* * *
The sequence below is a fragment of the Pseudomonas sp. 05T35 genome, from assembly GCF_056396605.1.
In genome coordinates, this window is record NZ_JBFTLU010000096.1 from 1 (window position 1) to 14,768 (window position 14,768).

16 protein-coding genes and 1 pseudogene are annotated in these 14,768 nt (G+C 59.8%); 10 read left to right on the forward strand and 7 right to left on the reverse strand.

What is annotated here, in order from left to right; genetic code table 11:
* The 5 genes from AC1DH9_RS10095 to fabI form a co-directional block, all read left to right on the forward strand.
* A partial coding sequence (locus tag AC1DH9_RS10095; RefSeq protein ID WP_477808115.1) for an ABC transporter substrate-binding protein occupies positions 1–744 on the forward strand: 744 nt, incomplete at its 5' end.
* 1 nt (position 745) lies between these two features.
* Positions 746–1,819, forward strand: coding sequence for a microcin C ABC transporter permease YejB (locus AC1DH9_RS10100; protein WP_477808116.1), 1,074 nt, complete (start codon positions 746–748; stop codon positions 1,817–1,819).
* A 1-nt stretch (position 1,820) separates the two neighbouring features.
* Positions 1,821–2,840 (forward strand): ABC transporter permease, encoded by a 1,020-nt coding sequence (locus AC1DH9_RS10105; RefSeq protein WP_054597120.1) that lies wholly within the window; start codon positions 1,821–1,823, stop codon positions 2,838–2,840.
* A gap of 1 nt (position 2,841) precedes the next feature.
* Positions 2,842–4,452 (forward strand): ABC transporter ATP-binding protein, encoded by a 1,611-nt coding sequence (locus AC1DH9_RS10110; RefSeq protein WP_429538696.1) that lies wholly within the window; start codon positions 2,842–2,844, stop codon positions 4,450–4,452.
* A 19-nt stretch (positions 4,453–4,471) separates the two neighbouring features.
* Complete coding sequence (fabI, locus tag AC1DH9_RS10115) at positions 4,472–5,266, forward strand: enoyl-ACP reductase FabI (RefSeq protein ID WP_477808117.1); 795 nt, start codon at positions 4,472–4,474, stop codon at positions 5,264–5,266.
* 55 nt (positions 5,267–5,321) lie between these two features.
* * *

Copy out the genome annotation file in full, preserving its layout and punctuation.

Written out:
The sequence below is a fragment of the Pseudomonas sp. 05T35 genome, from assembly GCF_056396605.1.
In genome coordinates, this window is record NZ_JBFTLU010000096.1 from 1 (window position 1) to 14,768 (window position 14,768).

16 protein-coding genes and 1 pseudogene are annotated in these 14,768 nt (G+C 59.8%); 10 read left to right on the forward strand and 7 right to left on the reverse strand.

What is annotated here, in order from left to right; genetic code table 11:
* The 5 genes from AC1DH9_RS10095 to fabI form a co-directional block, all read left to right on the forward strand.
* A partial coding sequence (locus tag AC1DH9_RS10095; RefSeq protein ID WP_477808115.1) for an ABC transporter substrate-binding protein occupies positions 1–744 on the forward strand: 744 nt, incomplete at its 5' end.
* 1 nt (position 745) lies between these two features.
* Positions 746–1,819, forward strand: coding sequence for a microcin C ABC transporter permease YejB (locus AC1DH9_RS10100; protein WP_477808116.1), 1,074 nt, complete (start codon positions 746–748; stop codon positions 1,817–1,819).
* A 1-nt stretch (position 1,820) separates the two neighbouring features.
* Positions 1,821–2,840 (forward strand): ABC transporter permease, encoded by a 1,020-nt coding sequence (locus AC1DH9_RS10105; RefSeq protein WP_054597120.1) that lies wholly within the window; start codon positions 1,821–1,823, stop codon positions 2,838–2,840.
* A gap of 1 nt (position 2,841) precedes the next feature.
* Positions 2,842–4,452 (forward strand): ABC transporter ATP-binding protein, encoded by a 1,611-nt coding sequence (locus AC1DH9_RS10110; RefSeq protein WP_429538696.1) that lies wholly within the window; start codon positions 2,842–2,844, stop codon positions 4,450–4,452.
* A 19-nt stretch (positions 4,453–4,471) separates the two neighbouring features.
* Complete coding sequence (fabI, locus tag AC1DH9_RS10115) at positions 4,472–5,266, forward strand: enoyl-ACP reductase FabI (RefSeq protein ID WP_477808117.1); 795 nt, start codon at positions 4,472–4,474, stop codon at positions 5,264–5,266.
* 55 nt (positions 5,267–5,321) lie between these two features.